Fed Raised Interest Rates! What’s It Mean To You?

Interest Rates Increased 0.25%!

Janet Yellen and the Federal Reserve raised interest rates by a quarter percent (0.25%) on Wednesday, March 15th.  How do this impact you?  Take a look below…

The Positives of a Rate Hike

  1. Certificate of Deposits (CDs)

    • For those that are not familiar with CDs, they are certificate of deposits where you set aside a portion of money for a fixed period of time and earn interests off it.  Check out NerdWallet’s tool to find the best CD rate
    • Expect to see a small increase in CD rates.
  2. Savings Accounts

    • Savings account interest rates are unlikely to reflect the rate hike immediately, but you can expect to see a small increase in rates throughout the year.
    • If you haven’t already, consider moving a portion of your savings into a high interest rate savings account (Yes, unfortunately 1.00% is considered high these days)

The Negatives of a Rate Hike

  1. Mortgage Loan

    • A rate hike of a quarter percent may not sound like a big deal, but when you calculate the difference of a 4% and 4.25% on a $200,000, 30 year fixed mortgage, you’re talking a difference of $11,000 once each loan .  Check out the mortgage calculator to test this out.
    • If you are looking to purchase a new property, try to lock in a rate as soon as possible, as the Fed has expressed interest to raise rates another half a percentage point!
    • If you have a variable interest rate loan, consider refinancing to lock in a lower rate.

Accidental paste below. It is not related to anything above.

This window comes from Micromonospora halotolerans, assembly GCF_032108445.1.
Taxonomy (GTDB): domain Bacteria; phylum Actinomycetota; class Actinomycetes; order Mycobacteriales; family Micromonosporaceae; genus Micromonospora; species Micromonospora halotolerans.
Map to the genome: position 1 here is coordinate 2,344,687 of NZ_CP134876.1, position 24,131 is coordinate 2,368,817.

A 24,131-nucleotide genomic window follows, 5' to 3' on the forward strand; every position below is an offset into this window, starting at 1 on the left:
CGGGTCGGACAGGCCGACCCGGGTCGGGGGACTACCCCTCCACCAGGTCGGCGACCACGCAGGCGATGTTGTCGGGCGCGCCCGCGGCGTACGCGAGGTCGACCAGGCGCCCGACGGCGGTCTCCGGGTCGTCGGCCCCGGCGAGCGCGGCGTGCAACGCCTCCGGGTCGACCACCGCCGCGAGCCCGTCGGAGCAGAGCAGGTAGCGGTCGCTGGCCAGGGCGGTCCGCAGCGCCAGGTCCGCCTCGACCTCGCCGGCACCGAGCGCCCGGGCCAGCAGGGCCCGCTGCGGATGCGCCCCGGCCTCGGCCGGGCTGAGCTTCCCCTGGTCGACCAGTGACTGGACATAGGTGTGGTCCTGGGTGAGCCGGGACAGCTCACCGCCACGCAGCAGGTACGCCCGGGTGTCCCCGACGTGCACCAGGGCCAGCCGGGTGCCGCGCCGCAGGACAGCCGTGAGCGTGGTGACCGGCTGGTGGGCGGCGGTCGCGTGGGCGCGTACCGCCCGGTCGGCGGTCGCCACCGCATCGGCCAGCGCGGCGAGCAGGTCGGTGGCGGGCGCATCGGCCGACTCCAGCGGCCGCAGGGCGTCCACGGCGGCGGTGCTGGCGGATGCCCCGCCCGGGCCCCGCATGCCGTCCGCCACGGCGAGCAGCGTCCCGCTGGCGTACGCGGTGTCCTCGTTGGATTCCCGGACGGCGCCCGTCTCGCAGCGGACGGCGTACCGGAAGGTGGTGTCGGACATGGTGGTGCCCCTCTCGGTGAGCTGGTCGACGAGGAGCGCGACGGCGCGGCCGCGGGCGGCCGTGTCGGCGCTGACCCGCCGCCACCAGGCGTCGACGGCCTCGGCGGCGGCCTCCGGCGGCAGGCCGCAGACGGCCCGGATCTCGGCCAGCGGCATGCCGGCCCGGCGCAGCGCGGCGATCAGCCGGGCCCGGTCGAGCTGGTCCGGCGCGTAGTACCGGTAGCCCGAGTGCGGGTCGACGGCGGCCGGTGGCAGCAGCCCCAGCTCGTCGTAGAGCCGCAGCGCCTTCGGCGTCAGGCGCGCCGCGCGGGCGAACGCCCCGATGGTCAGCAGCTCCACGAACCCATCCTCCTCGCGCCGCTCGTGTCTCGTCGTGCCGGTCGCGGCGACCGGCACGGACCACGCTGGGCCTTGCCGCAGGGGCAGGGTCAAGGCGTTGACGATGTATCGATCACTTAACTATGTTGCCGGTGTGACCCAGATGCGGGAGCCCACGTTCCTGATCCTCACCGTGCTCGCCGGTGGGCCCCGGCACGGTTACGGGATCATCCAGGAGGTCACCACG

2. Student Loans

    • Yes, unfortunately, this rate hike affects students loan.
    • For folks who have variable interest rates, expect to see an increase in monthly payments.
    • If you are looking to refinance your loan to lock in a lower rate, do so as soon as possible as it is very likely we will see more rate hikes in 2017.
    • If you are applying for a student loan, shop around for the best rate and look for a fixed rate loan.  With the variable interest rates you run the risk of rate hikes and having to face higher monthly payments
  3. Credit Cards

    • Your credit card interest rates will increase.  This means if you are paying the minimum monthly payments, the time to pay off your balance will take longer.
    • Hopefully you shouldn’t have credit card debt as you should treat your credit card as a debit card.  Check out the post on Use a Credit Card Instead of Your Debit Card
  4. Car Loans

    • Purchasing a new car?  Expect to see higher rates for your car loans.
    • If you locked in a fixed rate car loan for one you currently own then your ok.  If you have a variable interest rate loan expect to see higher monthly payments.

About The Author

Kevin Mathers

A washed-up hockey player, surfer, and husband currently working towards financial freedom and showing you how we do it as a couple. I started this blog initially as a personal finance blog but after getting married, Taylor (my wife and best friend) and I decided to switch gears into the travel world sharing our experiences with you along the way.

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